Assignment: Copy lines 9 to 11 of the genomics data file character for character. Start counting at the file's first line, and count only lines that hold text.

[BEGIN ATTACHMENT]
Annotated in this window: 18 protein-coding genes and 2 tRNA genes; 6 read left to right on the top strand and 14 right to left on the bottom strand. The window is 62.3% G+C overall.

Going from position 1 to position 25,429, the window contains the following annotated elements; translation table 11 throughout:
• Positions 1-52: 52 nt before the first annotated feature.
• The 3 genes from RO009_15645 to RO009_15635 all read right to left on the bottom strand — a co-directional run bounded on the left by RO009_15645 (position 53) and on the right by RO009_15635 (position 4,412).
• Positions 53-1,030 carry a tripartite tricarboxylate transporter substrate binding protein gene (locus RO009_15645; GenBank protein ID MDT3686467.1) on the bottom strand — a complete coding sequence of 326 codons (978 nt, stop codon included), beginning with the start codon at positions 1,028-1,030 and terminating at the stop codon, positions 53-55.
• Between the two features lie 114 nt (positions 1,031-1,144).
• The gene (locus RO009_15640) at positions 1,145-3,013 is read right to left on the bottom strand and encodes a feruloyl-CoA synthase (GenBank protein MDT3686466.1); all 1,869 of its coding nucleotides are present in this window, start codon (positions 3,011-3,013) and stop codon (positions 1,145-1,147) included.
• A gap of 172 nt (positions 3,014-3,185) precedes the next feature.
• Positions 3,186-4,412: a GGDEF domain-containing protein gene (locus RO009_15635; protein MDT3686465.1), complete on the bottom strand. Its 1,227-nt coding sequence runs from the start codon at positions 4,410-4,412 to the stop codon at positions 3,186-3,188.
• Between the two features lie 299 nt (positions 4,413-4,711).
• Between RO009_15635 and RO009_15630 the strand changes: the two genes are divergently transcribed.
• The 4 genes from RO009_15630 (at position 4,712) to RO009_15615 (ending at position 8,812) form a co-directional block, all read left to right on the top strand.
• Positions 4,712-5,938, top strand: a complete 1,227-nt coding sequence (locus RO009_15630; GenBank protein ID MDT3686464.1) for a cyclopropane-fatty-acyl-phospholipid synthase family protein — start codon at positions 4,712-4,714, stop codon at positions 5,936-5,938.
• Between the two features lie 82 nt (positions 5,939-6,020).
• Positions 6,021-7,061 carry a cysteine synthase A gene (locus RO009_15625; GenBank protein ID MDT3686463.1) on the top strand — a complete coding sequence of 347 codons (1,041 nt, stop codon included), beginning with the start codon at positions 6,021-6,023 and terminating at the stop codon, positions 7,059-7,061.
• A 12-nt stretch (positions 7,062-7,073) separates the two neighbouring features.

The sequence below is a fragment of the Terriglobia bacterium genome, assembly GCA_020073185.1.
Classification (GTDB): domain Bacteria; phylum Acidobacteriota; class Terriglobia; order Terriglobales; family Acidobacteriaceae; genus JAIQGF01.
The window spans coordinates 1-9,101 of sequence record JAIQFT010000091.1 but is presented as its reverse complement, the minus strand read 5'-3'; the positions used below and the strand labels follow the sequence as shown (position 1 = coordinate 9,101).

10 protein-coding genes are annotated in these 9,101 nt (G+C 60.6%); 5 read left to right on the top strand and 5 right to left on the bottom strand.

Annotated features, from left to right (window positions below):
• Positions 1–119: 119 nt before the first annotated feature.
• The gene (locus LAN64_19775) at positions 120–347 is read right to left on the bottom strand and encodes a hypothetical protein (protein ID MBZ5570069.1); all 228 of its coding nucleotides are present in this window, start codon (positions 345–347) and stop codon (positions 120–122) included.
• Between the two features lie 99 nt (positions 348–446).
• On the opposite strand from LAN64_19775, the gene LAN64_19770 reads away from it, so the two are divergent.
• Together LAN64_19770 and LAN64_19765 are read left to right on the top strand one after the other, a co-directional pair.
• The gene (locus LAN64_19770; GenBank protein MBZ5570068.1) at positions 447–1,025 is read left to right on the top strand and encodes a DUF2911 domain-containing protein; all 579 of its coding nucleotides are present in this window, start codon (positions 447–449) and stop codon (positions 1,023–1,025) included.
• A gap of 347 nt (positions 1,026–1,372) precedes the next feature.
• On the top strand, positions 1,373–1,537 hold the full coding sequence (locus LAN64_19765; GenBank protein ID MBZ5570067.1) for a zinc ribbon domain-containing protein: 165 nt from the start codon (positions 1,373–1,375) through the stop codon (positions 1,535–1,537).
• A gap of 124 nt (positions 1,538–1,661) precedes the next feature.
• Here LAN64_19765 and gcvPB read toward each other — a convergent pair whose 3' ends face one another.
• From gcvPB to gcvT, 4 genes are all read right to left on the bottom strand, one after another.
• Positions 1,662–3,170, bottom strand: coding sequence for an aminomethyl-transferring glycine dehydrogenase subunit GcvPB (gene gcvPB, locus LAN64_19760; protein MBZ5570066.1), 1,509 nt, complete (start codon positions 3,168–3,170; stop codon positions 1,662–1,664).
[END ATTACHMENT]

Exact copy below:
• Positions 3,186-4,412: a GGDEF domain-containing protein gene (locus RO009_15635; protein MDT3686465.1), complete on the bottom strand. Its 1,227-nt coding sequence runs from the start codon at positions 4,410-4,412 to the stop codon at positions 3,186-3,188.
• Between the two features lie 299 nt (positions 4,413-4,711).
• Between RO009_15635 and RO009_15630 the strand changes: the two genes are divergently transcribed.